Before you sign up for a free trial, always read the fine print. When will InboxDollars credit your account? What are the hoops you have to jump through? How easy is it to cancel those free trials? If you fail, you either end up getting charged a month for services you might not need, or you don’t get any money for your efforts. Also:

Cash-out cost. The $3 cash-out processing fee charged by InboxDollars is unavoidable (it’s like death and taxes), so I just cashed out at a little over $36 to get $33.

Spam I am. Set up a junk mail account for survey site sign-ups, because your inbox is going to fill up faster than a college student’s Solo cup during Spring Break.

Prepare for phone calls. Sorry, but there’s no way to not give your phone number, since it’s a required field on many of the free offers you sign up for—siding, insurance, or other quotes—gird thyself. Solicitors now blow my phone up, so I don’t answer calls I don’t recognize.

Account update lag. Some offer payouts take longer to show up in my account than others, which can be annoying when you’re waiting to cash out.

Beware of 100% Free Offers. Some of these sites are crazy, spammy chaos, so I click away for sanity reasons. I avoid most of them now.

Worst opportunities. The super-weird, hour-long sales video for selling pop-up ads I once chose to watch. The opportunity would have paid $39, but since I didn’t even know what I was supposed to do (and there was no way I was paying for information from the site), I not only wasted time, I totally didn’t get the payout. Also, the other disappointment was this Fingerhut $5 credit card opportunity (below), which took way too many steps to qualify.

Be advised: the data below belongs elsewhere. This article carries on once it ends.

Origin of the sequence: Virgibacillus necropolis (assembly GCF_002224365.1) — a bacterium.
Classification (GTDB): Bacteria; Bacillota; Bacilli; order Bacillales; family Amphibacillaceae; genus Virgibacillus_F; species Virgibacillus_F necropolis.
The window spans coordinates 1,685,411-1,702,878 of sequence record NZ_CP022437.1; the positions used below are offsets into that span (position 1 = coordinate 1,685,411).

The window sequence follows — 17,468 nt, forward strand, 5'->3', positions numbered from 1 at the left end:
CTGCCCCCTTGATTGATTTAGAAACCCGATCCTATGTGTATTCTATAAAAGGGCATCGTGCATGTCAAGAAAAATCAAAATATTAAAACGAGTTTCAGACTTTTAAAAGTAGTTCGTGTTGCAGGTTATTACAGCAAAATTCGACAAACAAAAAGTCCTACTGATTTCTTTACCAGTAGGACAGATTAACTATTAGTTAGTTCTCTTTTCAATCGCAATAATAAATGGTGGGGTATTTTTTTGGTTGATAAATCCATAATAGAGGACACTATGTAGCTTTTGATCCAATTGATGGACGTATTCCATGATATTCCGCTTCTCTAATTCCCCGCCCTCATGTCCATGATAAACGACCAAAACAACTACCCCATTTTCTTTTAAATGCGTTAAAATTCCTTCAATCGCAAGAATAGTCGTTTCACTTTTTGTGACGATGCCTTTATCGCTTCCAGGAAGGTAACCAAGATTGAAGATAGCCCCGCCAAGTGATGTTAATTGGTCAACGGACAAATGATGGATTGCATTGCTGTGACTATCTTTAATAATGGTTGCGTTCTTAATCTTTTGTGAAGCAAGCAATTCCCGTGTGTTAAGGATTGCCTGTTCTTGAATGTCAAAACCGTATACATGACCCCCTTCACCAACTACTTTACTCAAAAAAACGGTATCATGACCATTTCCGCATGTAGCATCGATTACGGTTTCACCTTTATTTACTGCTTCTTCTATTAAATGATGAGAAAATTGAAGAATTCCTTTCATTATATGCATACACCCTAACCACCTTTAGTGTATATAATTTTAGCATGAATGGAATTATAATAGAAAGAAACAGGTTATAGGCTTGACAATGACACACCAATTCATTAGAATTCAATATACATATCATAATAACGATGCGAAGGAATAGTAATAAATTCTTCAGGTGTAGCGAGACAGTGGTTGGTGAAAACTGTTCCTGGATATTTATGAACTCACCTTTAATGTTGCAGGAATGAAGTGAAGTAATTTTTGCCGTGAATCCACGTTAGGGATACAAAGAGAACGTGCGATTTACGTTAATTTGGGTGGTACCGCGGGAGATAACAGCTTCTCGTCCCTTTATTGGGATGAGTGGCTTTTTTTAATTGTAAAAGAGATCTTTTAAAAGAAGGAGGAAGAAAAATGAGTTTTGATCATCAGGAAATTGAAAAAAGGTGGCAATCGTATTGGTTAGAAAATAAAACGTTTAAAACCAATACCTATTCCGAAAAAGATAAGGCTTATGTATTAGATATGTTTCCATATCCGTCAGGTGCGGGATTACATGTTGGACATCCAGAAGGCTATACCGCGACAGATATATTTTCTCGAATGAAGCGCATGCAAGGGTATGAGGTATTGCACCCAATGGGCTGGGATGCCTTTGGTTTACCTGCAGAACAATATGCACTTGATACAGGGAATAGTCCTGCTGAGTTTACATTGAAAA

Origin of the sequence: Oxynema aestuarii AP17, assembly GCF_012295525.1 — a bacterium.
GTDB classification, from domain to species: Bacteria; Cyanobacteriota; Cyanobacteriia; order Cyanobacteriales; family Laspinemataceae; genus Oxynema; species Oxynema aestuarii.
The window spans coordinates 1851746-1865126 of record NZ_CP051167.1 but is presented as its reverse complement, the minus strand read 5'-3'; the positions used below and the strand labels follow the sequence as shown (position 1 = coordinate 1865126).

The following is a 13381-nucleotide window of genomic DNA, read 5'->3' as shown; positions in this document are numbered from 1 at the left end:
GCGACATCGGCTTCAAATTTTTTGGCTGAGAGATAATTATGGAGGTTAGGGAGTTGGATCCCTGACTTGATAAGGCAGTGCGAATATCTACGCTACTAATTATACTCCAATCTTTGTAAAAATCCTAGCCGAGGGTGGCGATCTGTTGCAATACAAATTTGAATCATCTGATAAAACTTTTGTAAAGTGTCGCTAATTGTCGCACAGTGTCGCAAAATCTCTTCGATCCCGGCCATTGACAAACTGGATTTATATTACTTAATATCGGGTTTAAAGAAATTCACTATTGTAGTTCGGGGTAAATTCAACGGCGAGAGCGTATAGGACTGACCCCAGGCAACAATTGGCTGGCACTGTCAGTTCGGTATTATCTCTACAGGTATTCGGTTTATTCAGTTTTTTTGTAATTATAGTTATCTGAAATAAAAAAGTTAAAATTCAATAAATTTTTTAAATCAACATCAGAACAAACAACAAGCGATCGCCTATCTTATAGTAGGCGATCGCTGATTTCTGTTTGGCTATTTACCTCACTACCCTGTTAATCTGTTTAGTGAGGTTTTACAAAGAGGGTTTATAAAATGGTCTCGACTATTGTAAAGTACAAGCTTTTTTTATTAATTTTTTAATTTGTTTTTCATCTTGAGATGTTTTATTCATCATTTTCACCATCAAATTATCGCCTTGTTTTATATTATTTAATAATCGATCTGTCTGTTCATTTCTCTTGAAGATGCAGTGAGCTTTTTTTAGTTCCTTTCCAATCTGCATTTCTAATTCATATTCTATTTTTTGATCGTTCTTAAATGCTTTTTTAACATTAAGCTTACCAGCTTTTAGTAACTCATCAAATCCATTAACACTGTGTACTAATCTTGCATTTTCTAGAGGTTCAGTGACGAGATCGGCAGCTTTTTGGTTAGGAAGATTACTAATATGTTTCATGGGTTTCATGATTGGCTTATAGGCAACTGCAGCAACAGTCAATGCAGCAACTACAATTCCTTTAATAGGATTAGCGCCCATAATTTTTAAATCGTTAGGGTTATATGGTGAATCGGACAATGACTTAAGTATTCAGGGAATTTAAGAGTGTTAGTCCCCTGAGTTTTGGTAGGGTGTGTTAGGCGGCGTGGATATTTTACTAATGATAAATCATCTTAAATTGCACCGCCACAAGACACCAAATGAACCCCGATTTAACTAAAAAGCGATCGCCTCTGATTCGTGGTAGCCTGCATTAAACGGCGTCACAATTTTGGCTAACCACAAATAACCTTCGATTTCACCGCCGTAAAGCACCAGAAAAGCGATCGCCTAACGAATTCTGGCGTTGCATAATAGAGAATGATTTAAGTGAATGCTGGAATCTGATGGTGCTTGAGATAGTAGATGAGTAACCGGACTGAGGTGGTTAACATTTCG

But wait! There’s more in this series: Part 1 | Part 2 | Part 3 | Part 4 | Part 5

 

Here’s My InboxDollars Strategy.

My secret is capitalizing on the big earners, so I pass on dozens of opportunities every day. The easiest money I ever made ($5) was signing up for free window replacement quotes. The most complicated process was applying for a Fingerhut credit card, mainly because of the numerous, semi-obnoxious steps for approval (also $5). Here’s what to look for and jump on:

Shop the highest payouts. Tasks run from $0.25 for a survey (not awesome) up to $20 for signing up for offers (awesome), so I spent the bulk of my time “shopping” the task-based opportunities, since their payout was, by far, the greatest.

Only take surveys worth a dollar or more. You’ll receive lots of emails for surveys that pay $0.25, ignore those. Search the website for the best paying opportunities rather than relying on the emails you receive.

Refer-a-Friend. I can make 10% of their earnings, too. When they cash out at $30, I get $3.

Skip the games and shopping, and don’t pay for anything. Don’t perform any of the paid tasks on the site. It’s not worth it to get a year’s subscription to Shape just because it’s $6 when you get $4 for the task (unless you really wanted the subscription, which ends up as a rebate more than pay).

Research the opportunities. If a site requiring a free trial looks spammy, run a few google searches for customer-generated company reviews. Have other users had trouble canceling? When I get red flags, I skip the opportunity.

 

InboxDollars, thanks to its affiliate relationships, means I make a lot more money for their partner opportunities than by taking surveys. Some of the offers require you to make a purchase, and I’m not a fan of that (I’m here to make sure you make money, not spend all of it). Stick to the free offers and trials, skip the surveys, and cash out (and invite your friends; especially the ones who owe you money).

 

 

Up Next: If You’re Not Using Raise.com, I Can’t Even.

 

The Strategy That Earns Me $40 per Month with InboxDollars